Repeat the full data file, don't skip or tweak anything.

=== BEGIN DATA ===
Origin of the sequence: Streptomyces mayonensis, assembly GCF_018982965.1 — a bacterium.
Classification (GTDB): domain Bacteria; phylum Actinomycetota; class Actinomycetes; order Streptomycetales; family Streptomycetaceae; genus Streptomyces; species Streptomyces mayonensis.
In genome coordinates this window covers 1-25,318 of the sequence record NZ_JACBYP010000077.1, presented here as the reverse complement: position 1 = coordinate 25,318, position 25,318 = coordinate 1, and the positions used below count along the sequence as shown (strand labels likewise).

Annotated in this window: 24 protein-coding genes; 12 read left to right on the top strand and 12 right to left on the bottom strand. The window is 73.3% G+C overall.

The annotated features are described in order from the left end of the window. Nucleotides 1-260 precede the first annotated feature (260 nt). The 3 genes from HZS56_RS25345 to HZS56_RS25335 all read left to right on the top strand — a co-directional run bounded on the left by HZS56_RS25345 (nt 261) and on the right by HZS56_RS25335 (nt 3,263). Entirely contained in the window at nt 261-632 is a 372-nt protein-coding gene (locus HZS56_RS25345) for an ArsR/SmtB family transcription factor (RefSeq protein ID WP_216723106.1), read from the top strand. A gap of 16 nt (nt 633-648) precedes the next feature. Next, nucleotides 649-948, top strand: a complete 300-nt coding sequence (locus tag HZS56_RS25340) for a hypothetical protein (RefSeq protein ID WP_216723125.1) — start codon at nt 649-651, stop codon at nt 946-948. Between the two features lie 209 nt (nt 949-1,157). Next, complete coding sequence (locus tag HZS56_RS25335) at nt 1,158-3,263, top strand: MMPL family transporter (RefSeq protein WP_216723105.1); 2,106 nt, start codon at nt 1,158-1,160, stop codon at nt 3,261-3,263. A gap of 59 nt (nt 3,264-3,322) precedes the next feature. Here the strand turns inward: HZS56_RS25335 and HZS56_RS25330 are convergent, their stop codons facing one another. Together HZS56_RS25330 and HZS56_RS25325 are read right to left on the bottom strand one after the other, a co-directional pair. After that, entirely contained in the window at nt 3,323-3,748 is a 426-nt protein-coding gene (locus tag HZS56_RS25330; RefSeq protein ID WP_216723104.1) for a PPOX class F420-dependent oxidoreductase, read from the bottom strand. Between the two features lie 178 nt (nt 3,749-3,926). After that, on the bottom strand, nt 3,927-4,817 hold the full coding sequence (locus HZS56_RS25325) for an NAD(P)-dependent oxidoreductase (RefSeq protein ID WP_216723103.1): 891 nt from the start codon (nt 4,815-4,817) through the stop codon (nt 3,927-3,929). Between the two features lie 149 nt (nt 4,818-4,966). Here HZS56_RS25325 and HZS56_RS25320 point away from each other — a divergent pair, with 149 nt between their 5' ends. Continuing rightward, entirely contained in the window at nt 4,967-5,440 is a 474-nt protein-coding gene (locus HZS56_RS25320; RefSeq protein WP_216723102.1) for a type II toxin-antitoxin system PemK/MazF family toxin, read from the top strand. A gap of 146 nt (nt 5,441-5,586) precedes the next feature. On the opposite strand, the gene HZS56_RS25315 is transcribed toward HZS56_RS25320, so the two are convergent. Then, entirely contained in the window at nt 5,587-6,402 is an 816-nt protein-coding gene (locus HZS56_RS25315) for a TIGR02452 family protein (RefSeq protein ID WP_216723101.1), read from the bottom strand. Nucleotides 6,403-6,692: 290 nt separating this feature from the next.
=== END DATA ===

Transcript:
Origin of the sequence: Streptomyces mayonensis, assembly GCF_018982965.1 — a bacterium.
Classification (GTDB): domain Bacteria; phylum Actinomycetota; class Actinomycetes; order Streptomycetales; family Streptomycetaceae; genus Streptomyces; species Streptomyces mayonensis.
In genome coordinates this window covers 1-25,318 of the sequence record NZ_JACBYP010000077.1, presented here as the reverse complement: position 1 = coordinate 25,318, position 25,318 = coordinate 1, and the positions used below count along the sequence as shown (strand labels likewise).

Annotated in this window: 24 protein-coding genes; 12 read left to right on the top strand and 12 right to left on the bottom strand. The window is 73.3% G+C overall.

The annotated features are described in order from the left end of the window. Nucleotides 1-260 precede the first annotated feature (260 nt). The 3 genes from HZS56_RS25345 to HZS56_RS25335 all read left to right on the top strand — a co-directional run bounded on the left by HZS56_RS25345 (nt 261) and on the right by HZS56_RS25335 (nt 3,263). Entirely contained in the window at nt 261-632 is a 372-nt protein-coding gene (locus HZS56_RS25345) for an ArsR/SmtB family transcription factor (RefSeq protein ID WP_216723106.1), read from the top strand. A gap of 16 nt (nt 633-648) precedes the next feature. Next, nucleotides 649-948, top strand: a complete 300-nt coding sequence (locus tag HZS56_RS25340) for a hypothetical protein (RefSeq protein ID WP_216723125.1) — start codon at nt 649-651, stop codon at nt 946-948. Between the two features lie 209 nt (nt 949-1,157). Next, complete coding sequence (locus tag HZS56_RS25335) at nt 1,158-3,263, top strand: MMPL family transporter (RefSeq protein WP_216723105.1); 2,106 nt, start codon at nt 1,158-1,160, stop codon at nt 3,261-3,263. A gap of 59 nt (nt 3,264-3,322) precedes the next feature. Here the strand turns inward: HZS56_RS25335 and HZS56_RS25330 are convergent, their stop codons facing one another. Together HZS56_RS25330 and HZS56_RS25325 are read right to left on the bottom strand one after the other, a co-directional pair. After that, entirely contained in the window at nt 3,323-3,748 is a 426-nt protein-coding gene (locus tag HZS56_RS25330; RefSeq protein ID WP_216723104.1) for a PPOX class F420-dependent oxidoreductase, read from the bottom strand. Between the two features lie 178 nt (nt 3,749-3,926). After that, on the bottom strand, nt 3,927-4,817 hold the full coding sequence (locus HZS56_RS25325) for an NAD(P)-dependent oxidoreductase (RefSeq protein ID WP_216723103.1): 891 nt from the start codon (nt 4,815-4,817) through the stop codon (nt 3,927-3,929). Between the two features lie 149 nt (nt 4,818-4,966). Here HZS56_RS25325 and HZS56_RS25320 point away from each other — a divergent pair, with 149 nt between their 5' ends. Continuing rightward, entirely contained in the window at nt 4,967-5,440 is a 474-nt protein-coding gene (locus HZS56_RS25320; RefSeq protein WP_216723102.1) for a type II toxin-antitoxin system PemK/MazF family toxin, read from the top strand. A gap of 146 nt (nt 5,441-5,586) precedes the next feature. On the opposite strand, the gene HZS56_RS25315 is transcribed toward HZS56_RS25320, so the two are convergent. Then, entirely contained in the window at nt 5,587-6,402 is an 816-nt protein-coding gene (locus HZS56_RS25315) for a TIGR02452 family protein (RefSeq protein ID WP_216723101.1), read from the bottom strand. Nucleotides 6,403-6,692: 290 nt separating this feature from the next.